@LightnessRacesinOrbit I'd be happy to explain our process. We do a manual check of all creatives before campaign launch. Both when we receive the ad tag, and when we launch the campaign. What typically happens when one gets through, is that an agency updates their ad tags after we've launched the campaign. We periodically check creatives that are served by third party ad tags to try and catch this. Our advertisers understand our policy, and will quickly swap out the animation for a static image so they can resume the campaign. Jul 15, 2019 at 18:53
  • 34
    Why do you allow unreviewed updates after launch? Advertisers have proven they can't just be trusted on this. You can check creative hashes at time of review and again when ads are being served. If there's a mismatch, don't serve and trigger for review of the updated version.
    – WBT
    Jul 15, 2019 at 20:44
  • @WBT Do you have an viable alternative? They know a manual review isn't scalable, but they minimize it the best they can, it seems like a heuristic that should work most of the time, and agencies probably update their ad tags all the time, so periodic checks should catch likely catch it at some point. If they could solve this automatically they could have solved the first problem automatically as well. Clearly it is such a hassle that it would be cheaper/more effective somehow to use manual oversight than automatic methods. It seems they are being pretty reasonable in catching these ads.
    – Krupip
    Jul 15, 2019 at 21:21
  • 1
    Would a Content Security Policy with a fixed SHA on the ad work to at least detect when they replace the approved artwork?
    – tripleee
    Jul 16, 2019 at 5:02
  • 17
    Not that I disbelieve you Will, but you really should fill in your bio to reflect your role at SO or even get a mod star or something. Otherwise, random people who aren't staff can make the same claim to cause discord.
    – lucasgcb
    Jul 16, 2019 at 7:48
  • 2
    So, out of curiosity... Does this imply that Stack Overflow is OUTSIDE the scope of the recent "Advertisement campaign testing" that is currently being performed on the whole network? I'm asking because otherwise your answer would contradict Juan comment here - "Animated ads will continue to be a part of the experiment.". As far as my understanding goes, the only way for both of you to be right is that Stack Overflow is outside the test scope. Is that right?
    – SPArcheon
    Jul 16, 2019 at 11:08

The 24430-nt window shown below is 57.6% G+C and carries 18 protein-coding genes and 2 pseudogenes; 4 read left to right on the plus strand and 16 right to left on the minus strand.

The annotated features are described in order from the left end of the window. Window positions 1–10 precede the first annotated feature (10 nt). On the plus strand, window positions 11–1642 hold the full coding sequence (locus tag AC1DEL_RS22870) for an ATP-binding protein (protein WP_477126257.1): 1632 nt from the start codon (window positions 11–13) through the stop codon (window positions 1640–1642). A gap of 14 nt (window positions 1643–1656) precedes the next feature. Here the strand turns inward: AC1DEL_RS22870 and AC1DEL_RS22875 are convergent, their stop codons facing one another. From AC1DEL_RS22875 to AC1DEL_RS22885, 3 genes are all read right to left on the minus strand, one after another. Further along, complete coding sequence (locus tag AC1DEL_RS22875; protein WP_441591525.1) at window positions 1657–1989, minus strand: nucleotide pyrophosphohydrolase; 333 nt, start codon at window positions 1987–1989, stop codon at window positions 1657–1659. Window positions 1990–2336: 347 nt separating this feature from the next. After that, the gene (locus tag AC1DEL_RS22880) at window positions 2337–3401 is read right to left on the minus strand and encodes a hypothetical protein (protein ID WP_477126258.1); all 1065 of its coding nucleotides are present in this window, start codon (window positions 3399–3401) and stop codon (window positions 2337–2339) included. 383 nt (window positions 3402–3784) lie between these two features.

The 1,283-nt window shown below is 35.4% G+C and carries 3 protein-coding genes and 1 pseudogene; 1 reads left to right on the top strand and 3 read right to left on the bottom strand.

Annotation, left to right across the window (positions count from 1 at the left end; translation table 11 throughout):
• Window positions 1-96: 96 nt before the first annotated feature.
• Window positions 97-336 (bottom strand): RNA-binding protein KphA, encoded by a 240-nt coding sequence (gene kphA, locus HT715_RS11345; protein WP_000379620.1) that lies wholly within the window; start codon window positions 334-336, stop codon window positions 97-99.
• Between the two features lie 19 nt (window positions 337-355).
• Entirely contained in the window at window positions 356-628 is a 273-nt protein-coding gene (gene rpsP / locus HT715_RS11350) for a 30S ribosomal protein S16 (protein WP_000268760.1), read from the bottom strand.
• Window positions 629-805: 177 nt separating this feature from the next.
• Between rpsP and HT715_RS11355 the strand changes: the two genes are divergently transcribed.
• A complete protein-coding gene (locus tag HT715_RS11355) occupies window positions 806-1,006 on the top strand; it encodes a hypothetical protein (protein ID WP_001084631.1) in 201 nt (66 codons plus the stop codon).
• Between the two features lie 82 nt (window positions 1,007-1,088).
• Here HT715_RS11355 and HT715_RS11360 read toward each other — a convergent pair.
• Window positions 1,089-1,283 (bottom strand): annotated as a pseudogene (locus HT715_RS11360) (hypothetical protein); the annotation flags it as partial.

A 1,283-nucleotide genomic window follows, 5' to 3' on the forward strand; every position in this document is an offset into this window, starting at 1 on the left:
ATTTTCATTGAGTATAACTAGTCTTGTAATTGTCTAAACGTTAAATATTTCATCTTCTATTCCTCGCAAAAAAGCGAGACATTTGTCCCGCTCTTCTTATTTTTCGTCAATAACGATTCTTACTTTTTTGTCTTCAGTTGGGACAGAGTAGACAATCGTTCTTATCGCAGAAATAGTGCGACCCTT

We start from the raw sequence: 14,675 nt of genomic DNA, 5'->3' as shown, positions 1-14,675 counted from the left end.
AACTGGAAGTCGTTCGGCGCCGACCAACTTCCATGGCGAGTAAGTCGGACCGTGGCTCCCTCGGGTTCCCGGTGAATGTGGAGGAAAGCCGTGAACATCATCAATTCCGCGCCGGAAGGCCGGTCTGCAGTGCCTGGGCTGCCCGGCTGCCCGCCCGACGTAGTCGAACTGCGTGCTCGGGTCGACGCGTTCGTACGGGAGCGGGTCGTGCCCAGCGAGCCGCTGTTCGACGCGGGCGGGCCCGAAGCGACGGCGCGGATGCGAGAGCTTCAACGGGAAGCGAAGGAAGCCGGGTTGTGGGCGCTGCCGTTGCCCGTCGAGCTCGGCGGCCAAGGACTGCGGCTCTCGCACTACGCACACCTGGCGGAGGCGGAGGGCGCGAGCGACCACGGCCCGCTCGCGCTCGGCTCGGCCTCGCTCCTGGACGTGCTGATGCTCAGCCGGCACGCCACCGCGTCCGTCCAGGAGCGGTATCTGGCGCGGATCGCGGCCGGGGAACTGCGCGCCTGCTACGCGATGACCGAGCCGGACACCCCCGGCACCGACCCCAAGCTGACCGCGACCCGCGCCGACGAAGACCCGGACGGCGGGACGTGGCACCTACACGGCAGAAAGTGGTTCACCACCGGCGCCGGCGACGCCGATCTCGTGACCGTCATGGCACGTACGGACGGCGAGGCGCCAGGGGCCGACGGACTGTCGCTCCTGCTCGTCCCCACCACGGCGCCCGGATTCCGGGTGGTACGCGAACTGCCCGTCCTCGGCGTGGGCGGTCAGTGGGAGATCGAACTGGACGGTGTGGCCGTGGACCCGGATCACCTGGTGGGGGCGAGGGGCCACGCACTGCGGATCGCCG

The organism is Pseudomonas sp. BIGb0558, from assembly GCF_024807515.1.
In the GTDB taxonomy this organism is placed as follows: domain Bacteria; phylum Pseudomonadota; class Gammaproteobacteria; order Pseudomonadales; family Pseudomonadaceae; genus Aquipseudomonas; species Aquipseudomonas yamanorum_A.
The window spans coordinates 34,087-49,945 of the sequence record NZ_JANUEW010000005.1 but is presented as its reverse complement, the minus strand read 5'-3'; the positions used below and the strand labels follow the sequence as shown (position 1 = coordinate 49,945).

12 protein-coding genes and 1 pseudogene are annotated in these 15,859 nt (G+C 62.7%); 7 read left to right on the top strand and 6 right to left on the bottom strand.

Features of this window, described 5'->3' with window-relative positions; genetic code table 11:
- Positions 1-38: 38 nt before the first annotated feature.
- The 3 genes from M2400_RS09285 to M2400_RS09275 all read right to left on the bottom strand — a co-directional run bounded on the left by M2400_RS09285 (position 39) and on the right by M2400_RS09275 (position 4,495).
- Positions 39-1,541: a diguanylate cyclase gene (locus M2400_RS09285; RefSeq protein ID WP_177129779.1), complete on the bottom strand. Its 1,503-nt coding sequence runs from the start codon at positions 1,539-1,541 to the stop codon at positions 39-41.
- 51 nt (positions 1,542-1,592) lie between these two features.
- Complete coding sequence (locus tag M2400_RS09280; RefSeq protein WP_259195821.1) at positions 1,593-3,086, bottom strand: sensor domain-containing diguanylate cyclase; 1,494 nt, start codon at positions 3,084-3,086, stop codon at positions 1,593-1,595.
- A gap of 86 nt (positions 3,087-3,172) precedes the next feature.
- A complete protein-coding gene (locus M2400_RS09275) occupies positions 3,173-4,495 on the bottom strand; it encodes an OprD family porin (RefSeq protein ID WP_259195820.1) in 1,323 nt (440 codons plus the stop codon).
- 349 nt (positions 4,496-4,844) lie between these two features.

• 2
    @opa There are automated ways to tell if something is animated or not. There are image formats that don't support animation, to which ads could be automatically restricted. If they're doing manual review of any new content, it's demonstrably possible and part of the system; changed content should be considered new content for this review's purposes. Based on responses here I am not convinced they are doing a good job in catching inappropriate ads, especially if they're not even checking or providing easy ways to report ads (other than meta).
    – WBT
    Jul 16, 2019 at 13:51
  • 3
    @DanNeely The same review process should apply. If they have 10 different creatives they want to test in and out, then all 10 should be reviewed and approved, with the approved hashes stored. If there is a required review step, only approved images should be allowed. Advertisers should be allowed to substitute approved images for other approved images mid-campaign as much as they want, but why even require an approval process if it's not reviewing the less appropriate content that will actually be shown?
    – WBT
    Jul 16, 2019 at 15:20
  • 1
    Have to agree with @WBT - as soon as a "malevolent" ads provider know that only the initial ads are reviewed it will predictably start with cute kitties photo just to pass the review step and then switch to actual damaging content afterward.
    – SPArcheon
    Jul 17, 2019 at 13:36
  • 2
    @WillWestendorf It seems that your answer is obsolete, the policy has changed, as mentioned here (h/t to iBug)
    – Louis
    Oct 2, 2019 at 13:53
  • 1
    Downvoted since this post no longer reflects current policy.
    – rjzii
    Oct 2, 2019 at 15:07

Update October 2, 2019

Good morning. We do intend to display animated ads on Stack Exhange. However, jarring and wiggling ads will be blocked and removed from our properties. Thank you for reporting.

Source from another SE staff (emphasis mine)

Time to get ad blockers turned back on.

  • 1
    Ha, that comment is at -65 and counting. I've gotta tell you, that IBM ad was much more annoying (animation making the ad harder to ignore, making the SO content harder to absorb, making the site worth less to me, a decent contributor) when it was animated than when it changed to static. Yep, adblock sounds like the way to go at this point. Your audience is highly technical, SO (duh). They can handle adblock. At least on the SO site, you might wanna think about keeping the ads unobtrusive.
    – ruffin
    Oct 3, 2019 at 18:36
  • 2
    @ruffin IMO all animated ads are jarring and wiggling. This is just another terrible move as the removal of Hot Meta Posts. SO is sucking now.
    – iBug
    Oct 4, 2019 at 1:14